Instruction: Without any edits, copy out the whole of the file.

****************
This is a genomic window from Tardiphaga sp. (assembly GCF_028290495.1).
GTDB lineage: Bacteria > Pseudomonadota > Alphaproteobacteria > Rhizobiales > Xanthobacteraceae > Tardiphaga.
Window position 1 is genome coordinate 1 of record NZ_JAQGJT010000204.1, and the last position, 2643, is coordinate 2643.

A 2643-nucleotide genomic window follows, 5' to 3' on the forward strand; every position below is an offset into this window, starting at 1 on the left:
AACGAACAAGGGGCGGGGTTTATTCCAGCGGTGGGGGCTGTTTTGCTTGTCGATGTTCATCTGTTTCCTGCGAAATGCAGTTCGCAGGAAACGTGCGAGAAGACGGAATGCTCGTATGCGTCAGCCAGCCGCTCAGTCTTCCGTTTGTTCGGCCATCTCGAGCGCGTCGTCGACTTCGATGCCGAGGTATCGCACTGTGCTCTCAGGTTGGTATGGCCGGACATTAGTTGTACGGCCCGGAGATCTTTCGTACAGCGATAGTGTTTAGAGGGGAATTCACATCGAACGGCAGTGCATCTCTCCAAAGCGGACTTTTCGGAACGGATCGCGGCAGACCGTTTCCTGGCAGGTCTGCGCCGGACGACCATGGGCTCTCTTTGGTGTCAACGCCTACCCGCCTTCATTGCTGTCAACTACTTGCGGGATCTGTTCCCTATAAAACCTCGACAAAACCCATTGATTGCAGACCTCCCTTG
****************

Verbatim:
This is a genomic window from Tardiphaga sp. (assembly GCF_028290495.1).
GTDB lineage: Bacteria > Pseudomonadota > Alphaproteobacteria > Rhizobiales > Xanthobacteraceae > Tardiphaga.
Window position 1 is genome coordinate 1 of record NZ_JAQGJT010000204.1, and the last position, 2643, is coordinate 2643.

A 2643-nucleotide genomic window follows, 5' to 3' on the forward strand; every position below is an offset into this window, starting at 1 on the left:
AACGAACAAGGGGCGGGGTTTATTCCAGCGGTGGGGGCTGTTTTGCTTGTCGATGTTCATCTGTTTCCTGCGAAATGCAGTTCGCAGGAAACGTGCGAGAAGACGGAATGCTCGTATGCGTCAGCCAGCCGCTCAGTCTTCCGTTTGTTCGGCCATCTCGAGCGCGTCGTCGACTTCGATGCCGAGGTATCGCACTGTGCTCTCAGGTTGGTATGGCCGGACATTAGTTGTACGGCCCGGAGATCTTTCGTACAGCGATAGTGTTTAGAGGGGAATTCACATCGAACGGCAGTGCATCTCTCCAAAGCGGACTTTTCGGAACGGATCGCGGCAGACCGTTTCCTGGCAGGTCTGCGCCGGACGACCATGGGCTCTCTTTGGTGTCAACGCCTACCCGCCTTCATTGCTGTCAACTACTTGCGGGATCTGTTCCCTATAAAACCTCGACAAAACCCATTGATTGCAGACCTCCCTTG